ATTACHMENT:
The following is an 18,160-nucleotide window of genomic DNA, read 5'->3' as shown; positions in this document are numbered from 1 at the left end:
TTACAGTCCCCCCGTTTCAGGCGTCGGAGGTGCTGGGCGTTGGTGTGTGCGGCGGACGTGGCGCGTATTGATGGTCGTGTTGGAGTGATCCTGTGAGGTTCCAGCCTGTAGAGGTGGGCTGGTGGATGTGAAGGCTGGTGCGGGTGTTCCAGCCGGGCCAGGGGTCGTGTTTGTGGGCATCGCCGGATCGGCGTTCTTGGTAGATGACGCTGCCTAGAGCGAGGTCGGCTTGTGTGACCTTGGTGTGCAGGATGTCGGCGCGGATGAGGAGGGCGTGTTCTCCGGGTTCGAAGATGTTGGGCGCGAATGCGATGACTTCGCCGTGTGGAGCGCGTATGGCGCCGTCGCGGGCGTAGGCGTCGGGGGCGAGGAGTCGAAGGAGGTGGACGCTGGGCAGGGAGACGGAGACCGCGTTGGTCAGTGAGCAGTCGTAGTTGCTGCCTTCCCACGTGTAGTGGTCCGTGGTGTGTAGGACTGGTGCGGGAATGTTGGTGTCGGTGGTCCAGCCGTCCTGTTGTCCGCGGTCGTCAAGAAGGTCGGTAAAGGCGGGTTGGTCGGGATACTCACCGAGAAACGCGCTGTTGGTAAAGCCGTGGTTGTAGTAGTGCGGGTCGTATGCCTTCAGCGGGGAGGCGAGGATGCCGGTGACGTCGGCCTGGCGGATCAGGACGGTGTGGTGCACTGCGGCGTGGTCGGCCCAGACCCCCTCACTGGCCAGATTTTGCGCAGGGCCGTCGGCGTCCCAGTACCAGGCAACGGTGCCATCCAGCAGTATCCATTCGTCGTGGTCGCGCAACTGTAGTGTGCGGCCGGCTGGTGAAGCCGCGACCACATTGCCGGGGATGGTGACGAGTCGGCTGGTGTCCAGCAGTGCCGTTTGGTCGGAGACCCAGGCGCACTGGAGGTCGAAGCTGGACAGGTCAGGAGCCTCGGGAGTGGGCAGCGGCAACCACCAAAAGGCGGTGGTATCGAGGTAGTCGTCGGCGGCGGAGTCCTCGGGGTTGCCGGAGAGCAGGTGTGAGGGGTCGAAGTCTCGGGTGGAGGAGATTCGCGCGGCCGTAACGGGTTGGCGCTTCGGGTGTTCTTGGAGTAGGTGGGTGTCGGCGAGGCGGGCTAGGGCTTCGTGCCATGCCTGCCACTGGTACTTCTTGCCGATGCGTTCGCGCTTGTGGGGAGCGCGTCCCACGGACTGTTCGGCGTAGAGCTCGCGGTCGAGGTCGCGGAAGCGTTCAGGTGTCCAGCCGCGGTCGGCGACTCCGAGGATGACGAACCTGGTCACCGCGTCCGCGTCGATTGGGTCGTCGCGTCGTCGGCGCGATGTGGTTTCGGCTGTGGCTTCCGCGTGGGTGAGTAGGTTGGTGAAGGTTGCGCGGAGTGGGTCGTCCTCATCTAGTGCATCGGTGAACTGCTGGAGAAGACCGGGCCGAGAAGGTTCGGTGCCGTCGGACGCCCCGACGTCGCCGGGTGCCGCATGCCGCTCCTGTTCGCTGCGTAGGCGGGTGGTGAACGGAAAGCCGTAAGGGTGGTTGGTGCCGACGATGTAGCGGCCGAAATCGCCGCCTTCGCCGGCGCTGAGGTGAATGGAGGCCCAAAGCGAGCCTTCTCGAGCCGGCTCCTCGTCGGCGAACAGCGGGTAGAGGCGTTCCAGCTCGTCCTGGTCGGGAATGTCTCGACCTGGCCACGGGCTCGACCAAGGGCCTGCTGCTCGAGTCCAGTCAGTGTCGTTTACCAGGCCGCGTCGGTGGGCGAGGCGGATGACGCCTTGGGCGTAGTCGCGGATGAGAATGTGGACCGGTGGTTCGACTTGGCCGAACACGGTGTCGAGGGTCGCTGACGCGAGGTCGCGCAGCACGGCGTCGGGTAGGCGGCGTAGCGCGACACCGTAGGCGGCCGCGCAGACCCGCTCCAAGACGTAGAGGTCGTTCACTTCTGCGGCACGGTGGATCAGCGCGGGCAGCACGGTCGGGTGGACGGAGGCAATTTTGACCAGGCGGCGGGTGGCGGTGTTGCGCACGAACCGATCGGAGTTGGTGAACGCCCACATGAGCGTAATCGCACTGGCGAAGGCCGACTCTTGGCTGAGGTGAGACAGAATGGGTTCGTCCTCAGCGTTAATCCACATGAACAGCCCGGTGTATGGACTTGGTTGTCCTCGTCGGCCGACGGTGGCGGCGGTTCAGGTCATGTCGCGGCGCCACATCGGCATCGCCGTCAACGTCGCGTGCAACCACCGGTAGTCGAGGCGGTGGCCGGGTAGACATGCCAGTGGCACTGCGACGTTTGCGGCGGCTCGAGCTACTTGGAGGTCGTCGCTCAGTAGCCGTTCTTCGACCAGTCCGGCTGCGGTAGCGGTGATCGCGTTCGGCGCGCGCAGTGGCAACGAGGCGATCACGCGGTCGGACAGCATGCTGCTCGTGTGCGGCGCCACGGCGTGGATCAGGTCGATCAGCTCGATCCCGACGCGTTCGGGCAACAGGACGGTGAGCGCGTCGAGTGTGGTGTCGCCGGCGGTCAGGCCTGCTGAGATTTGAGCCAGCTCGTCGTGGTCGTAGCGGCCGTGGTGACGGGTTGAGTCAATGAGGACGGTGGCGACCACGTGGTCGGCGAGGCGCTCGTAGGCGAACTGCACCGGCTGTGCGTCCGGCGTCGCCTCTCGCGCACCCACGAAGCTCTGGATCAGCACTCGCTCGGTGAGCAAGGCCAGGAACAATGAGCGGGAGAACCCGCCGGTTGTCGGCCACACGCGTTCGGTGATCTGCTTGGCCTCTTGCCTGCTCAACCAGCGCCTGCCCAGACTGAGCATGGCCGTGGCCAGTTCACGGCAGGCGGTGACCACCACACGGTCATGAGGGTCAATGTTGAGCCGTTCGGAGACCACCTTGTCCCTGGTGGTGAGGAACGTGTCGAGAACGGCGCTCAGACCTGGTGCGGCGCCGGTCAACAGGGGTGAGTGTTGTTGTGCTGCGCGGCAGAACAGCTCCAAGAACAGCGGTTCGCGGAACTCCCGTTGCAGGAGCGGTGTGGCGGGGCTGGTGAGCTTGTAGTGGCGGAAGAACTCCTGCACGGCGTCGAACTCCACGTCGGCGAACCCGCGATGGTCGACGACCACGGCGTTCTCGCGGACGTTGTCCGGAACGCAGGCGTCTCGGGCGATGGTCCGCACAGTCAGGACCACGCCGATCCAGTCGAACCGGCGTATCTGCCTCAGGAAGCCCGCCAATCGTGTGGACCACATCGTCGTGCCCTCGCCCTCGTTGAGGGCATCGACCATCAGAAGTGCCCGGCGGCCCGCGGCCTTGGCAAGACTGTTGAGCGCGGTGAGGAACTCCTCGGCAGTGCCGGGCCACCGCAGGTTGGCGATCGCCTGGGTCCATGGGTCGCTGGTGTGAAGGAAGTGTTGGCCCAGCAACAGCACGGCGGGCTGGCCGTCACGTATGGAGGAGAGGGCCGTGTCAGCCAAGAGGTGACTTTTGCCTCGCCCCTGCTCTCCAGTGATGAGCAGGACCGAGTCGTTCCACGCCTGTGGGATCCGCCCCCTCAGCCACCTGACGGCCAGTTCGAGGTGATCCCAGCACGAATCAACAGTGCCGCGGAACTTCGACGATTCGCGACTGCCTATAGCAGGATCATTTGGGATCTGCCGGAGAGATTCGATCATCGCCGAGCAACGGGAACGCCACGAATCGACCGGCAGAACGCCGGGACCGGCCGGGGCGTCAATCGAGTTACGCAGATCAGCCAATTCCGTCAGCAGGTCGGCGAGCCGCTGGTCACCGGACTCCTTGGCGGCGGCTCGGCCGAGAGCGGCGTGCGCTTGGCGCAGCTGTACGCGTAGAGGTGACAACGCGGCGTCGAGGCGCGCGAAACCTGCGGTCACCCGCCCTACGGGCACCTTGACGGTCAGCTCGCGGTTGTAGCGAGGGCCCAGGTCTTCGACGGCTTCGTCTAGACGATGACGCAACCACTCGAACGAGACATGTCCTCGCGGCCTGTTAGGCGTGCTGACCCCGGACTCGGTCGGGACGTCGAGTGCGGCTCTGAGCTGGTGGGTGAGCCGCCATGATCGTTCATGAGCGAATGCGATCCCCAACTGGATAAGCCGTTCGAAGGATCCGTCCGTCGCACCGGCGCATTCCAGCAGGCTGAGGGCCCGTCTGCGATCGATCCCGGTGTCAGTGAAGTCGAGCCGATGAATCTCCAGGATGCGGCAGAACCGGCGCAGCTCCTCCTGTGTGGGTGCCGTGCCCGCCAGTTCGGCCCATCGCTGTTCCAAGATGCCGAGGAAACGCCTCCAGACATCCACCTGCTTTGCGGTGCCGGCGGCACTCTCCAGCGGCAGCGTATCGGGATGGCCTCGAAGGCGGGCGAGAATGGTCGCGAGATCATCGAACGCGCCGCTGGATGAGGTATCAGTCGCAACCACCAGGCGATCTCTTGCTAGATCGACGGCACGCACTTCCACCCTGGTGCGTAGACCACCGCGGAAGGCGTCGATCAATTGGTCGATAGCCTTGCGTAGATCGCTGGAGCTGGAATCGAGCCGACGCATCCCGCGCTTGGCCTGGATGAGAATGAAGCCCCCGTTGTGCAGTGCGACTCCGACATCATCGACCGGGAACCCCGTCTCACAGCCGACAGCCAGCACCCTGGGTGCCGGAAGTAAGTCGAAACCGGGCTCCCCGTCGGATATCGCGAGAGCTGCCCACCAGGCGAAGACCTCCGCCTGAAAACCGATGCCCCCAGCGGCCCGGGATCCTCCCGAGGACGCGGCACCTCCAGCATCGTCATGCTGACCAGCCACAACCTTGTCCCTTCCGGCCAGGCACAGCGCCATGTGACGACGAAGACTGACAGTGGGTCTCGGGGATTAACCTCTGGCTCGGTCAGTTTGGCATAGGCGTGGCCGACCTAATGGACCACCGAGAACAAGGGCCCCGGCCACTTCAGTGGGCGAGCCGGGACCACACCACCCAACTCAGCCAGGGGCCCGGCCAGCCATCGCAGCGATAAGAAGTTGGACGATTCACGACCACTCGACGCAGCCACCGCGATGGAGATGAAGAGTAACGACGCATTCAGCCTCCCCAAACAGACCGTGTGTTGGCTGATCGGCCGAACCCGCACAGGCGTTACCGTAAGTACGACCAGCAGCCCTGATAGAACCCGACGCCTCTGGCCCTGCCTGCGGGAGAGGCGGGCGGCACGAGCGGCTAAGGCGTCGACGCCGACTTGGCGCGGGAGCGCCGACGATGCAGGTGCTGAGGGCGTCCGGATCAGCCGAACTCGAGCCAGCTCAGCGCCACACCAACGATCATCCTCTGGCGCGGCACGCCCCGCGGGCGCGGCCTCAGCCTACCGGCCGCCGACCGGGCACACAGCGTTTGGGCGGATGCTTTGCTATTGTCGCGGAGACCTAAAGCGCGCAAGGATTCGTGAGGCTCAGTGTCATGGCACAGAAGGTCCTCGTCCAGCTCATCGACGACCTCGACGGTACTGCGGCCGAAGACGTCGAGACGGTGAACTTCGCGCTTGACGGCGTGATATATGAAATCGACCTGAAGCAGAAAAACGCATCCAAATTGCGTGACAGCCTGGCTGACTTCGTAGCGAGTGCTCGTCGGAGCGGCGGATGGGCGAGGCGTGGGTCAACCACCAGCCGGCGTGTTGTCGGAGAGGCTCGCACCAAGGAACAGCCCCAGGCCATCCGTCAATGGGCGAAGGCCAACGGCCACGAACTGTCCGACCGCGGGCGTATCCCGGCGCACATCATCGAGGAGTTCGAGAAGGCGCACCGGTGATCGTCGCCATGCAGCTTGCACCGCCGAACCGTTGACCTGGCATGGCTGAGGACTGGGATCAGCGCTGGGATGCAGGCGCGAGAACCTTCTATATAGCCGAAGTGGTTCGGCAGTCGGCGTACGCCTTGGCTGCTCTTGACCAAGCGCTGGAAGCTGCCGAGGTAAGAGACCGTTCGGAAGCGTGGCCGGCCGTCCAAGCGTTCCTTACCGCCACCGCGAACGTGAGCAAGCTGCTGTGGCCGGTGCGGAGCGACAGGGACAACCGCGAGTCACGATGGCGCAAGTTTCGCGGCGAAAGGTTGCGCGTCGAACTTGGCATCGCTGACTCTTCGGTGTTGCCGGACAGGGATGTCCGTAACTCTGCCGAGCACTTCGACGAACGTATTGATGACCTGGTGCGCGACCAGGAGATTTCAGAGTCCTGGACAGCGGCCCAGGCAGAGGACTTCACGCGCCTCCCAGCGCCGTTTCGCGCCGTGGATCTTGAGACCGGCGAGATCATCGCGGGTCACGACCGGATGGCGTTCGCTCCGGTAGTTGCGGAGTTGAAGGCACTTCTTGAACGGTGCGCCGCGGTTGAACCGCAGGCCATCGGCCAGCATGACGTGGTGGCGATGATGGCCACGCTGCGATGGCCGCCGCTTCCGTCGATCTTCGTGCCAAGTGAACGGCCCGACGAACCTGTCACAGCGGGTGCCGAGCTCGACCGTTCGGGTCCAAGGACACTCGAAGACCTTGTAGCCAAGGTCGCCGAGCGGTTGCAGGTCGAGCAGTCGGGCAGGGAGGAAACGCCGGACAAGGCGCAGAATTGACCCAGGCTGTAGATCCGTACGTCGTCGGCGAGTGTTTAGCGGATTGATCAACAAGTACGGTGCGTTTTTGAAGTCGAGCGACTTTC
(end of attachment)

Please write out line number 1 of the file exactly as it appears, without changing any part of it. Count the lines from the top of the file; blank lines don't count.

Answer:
The following is an 18,160-nucleotide window of genomic DNA, read 5'->3' as shown; positions in this document are numbered from 1 at the left end: